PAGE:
I do think that Houston should be moved to earlier in the year. I go to St Pete each year, which is in March, and sometimes it is damn hot. I can’t imagine going in the summer. If it’s over 85 degrees, it’s way to hot for both participants and spectators.

    Kudos to ESPN for replacing Marty Reid. Let’s just hope they find a suitable replacement.

    • There is not a start (or restart) in Indycar that doesn’t make it look ridiculous. They should just pick one style and stick to it for all twisties.

  10. I’ve been to any number of tracks that use that type of fencing. The posts come with welded steel loops on them through which heavy steel cable is run to prevent a) cars and large parts getting through and b) the fence getting sent flying.
    I’ve looked and looked at the replays from every angle I can find and I just don’t see any sign of the steel cables that should have been there. Help me out here. Does anyone see them?

    BTW, Dixon was the only driver to voice any concern for the fans. Good on ya Scott. Go win that championship.

  11. Only bad thing about the Franchitti crash was that he wasnt killed, was hoping to hear the good news he was dead.

    • I don’t censor or delete comments, but this is out of line. Whether you really think this or this is some skewed attempt at humor – this comment is over the top and inappropriate. It makes me wonder why you would even come to a site like this. – GP

    • Good Lord Frank!……..If this is really the way you think or if this is your sick idea of a joke, crawl back under your rock.

    • I know you should never engage the crazies, but…after stewing all afternoon over this comment, I’ve decided that this guy needs to be outed. It probably breaks some “Blogger Code of Conduct”, but I don’t care. “Frank’s” IP address shows this was submitted on a computer at the Canadian College of Naturopathic Medicine in Toronto. If any of our Canadian friends know of a race fan there, he (or she) is no fan. – GP

  12. Donald McElvain, Polson, Montana Says:

    I want standing starts for only one reason and that’s because IndyCar can’t do rolling starts! They will not and can not line up for a green flag rolling start because of the course layout. When you have a tight turn too close to the starting line . . . it isn’t going to happen! Standing starts and rolling starts are BOTH crumby for “the world’s fastest race cars” (or whatever the tagline is today). I don’t know what the answer is but it looks awful either way on TV.

    Fencing. The fence was scary with no cables and the mesh looked like spot welded rods that could easily break.

  13. If Hinch’s incident was in F1, there would have been 14 yellow flags being waved (2 on each side) when he crapped out. This sort of situation can be solved with overhead yellow lights, a massive yellow light on the dashboard or marshals waving flags. Standing starts are cool, the problems can be solved but WTF is with Indycars that mechanically they can’t do it?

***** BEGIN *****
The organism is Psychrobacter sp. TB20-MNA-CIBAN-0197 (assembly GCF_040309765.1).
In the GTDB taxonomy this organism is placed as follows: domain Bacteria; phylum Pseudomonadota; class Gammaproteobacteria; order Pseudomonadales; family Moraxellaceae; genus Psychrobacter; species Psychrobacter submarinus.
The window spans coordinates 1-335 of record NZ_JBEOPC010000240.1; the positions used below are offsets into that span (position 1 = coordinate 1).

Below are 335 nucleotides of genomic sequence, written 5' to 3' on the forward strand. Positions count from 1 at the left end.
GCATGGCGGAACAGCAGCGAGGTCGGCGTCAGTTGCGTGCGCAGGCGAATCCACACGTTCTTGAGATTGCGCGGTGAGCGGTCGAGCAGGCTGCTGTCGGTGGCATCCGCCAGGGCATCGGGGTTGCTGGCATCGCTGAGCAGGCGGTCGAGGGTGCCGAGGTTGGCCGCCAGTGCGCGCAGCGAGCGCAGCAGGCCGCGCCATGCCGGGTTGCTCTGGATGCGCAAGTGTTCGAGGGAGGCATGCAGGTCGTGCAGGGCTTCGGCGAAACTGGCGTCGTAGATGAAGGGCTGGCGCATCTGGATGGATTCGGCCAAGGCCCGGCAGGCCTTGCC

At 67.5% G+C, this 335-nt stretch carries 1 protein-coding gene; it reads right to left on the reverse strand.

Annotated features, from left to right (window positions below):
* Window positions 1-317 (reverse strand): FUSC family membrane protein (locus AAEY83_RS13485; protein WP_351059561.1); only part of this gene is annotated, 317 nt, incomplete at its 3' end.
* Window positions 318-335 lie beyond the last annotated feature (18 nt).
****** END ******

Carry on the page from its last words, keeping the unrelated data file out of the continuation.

14. @Frank-Wow. I hope you can find a way to fix whatever is wrong with your head and the hatred in it for making a comment like that. To wish that on a racer involved with a series you must follow or any racing series, is ignorant and completely out of line. On another note-I don’t generally watch NBC Nightly News, but the GF had it on and I was appalled at the story this did about this race. Focusing of course on the crash of an Indianapolis 500 Mile Race Champion is expected. What I didn’t care for was the way it was made out. I may have missed it but not one mention of the winners or the points battle and the story talked more about Dario’s divorce and Dan Wheldon’s death. Is this the kind of activation IndyCar is looking for in a partner like NBC? If so, I’ll take ABC and ESPN any day. And unlike Frank above-I hope all parties come out ok.

    • There was another bit that CNN did in much of the same fashion. Look it up on You Tube if you want watch something that will put you in a bad mood.

    • BTW what Frank said: there is a special place waiting for you. To make a comment like that is so far beyond out of line that it does not even warrant a response but here goes anyway-There is this thing called karma and it will find you Frank and hopefully you won’t be as lucky as Dario Franchitti was yesterday. You can hide behind your little computer at your med -school in Toronto but everyone here witnessed it and if you think that comment was funny, or you said that to get attention you got it but what you don’t understand is it’s now following you. Bad idea Frank.

  15. I have been in the stands when debris..etc.. come into the stands..ie Michigan when the tire came over the fencing, watched it the whole time, and thankfully watched it as it hit a 3rd time and waggled off line from me and my family. Seemed like slow motion, and there was no place to go. The stands were packed. The tire ended up on our row, some 15 – 20 feet to the left of us. These people had no warning at all. Hope all is well. I saw a picture on the evening local news with TK and Dixon visiting a fan in the hospital today. We all get lulled to a false security by the safety, until things happen like yesterday.

  16. appreciate it for the superb read through,